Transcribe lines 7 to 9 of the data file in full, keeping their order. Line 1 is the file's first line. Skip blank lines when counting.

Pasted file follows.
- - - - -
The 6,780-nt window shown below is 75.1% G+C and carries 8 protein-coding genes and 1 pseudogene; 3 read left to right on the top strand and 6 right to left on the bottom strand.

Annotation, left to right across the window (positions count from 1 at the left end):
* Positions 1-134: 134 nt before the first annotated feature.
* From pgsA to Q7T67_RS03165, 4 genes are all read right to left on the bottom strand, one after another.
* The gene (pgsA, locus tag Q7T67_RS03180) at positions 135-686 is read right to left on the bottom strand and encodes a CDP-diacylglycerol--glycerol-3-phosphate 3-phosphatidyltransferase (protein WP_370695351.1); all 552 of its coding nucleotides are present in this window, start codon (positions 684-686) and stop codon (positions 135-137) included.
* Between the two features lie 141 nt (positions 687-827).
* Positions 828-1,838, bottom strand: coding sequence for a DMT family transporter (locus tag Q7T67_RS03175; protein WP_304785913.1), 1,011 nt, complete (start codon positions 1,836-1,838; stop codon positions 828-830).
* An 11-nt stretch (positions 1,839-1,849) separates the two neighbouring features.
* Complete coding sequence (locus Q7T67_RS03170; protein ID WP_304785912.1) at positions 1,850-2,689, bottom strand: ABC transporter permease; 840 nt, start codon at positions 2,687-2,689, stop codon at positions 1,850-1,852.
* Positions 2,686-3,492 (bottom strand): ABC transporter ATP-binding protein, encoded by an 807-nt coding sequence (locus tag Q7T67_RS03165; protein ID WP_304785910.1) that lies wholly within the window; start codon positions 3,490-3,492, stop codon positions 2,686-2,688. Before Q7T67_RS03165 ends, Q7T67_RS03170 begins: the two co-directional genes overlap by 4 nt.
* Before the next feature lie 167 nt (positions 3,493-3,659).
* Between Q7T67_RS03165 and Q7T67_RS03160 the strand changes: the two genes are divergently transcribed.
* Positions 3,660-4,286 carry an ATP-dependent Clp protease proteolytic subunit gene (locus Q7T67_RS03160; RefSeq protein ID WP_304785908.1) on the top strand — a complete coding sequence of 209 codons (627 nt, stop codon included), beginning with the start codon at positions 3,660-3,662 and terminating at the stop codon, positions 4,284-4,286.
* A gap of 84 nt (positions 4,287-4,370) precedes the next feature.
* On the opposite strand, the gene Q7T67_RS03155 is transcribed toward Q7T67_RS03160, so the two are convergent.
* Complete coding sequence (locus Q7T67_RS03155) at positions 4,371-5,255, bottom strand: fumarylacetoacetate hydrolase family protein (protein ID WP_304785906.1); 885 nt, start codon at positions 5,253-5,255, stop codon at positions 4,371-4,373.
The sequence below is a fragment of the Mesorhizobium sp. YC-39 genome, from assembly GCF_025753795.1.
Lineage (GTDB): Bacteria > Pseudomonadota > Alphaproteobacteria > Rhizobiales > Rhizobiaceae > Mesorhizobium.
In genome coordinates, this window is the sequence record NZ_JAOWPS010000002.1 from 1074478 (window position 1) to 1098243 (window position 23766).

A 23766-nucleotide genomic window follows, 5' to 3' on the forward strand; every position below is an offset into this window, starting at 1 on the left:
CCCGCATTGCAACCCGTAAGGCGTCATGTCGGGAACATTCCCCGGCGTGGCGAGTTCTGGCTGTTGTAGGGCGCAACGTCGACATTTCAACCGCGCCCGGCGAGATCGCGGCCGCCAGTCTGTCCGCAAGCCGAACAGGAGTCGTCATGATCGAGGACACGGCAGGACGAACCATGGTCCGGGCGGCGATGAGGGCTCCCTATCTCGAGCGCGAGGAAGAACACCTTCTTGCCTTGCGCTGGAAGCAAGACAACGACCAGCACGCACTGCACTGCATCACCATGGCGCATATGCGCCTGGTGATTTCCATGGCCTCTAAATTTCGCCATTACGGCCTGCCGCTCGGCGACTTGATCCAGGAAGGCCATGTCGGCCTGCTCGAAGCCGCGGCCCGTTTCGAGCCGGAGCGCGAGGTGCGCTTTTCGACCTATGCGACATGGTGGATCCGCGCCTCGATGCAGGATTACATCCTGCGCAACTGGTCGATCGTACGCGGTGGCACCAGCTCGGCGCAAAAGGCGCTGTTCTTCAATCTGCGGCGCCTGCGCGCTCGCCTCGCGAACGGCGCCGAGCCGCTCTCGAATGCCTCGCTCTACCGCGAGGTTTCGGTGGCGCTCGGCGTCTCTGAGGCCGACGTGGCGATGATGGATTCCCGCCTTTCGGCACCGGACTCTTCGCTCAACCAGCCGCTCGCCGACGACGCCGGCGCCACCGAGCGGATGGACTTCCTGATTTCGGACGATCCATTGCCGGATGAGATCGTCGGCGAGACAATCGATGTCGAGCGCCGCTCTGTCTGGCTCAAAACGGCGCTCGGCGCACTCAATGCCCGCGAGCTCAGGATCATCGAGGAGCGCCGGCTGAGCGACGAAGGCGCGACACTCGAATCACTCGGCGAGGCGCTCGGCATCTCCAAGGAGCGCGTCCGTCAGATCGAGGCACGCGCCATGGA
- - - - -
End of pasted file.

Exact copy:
* Positions 828-1,838, bottom strand: coding sequence for a DMT family transporter (locus tag Q7T67_RS03175; protein WP_304785913.1), 1,011 nt, complete (start codon positions 1,836-1,838; stop codon positions 828-830).
* An 11-nt stretch (positions 1,839-1,849) separates the two neighbouring features.
* Complete coding sequence (locus Q7T67_RS03170; protein ID WP_304785912.1) at positions 1,850-2,689, bottom strand: ABC transporter permease; 840 nt, start codon at positions 2,687-2,689, stop codon at positions 1,850-1,852.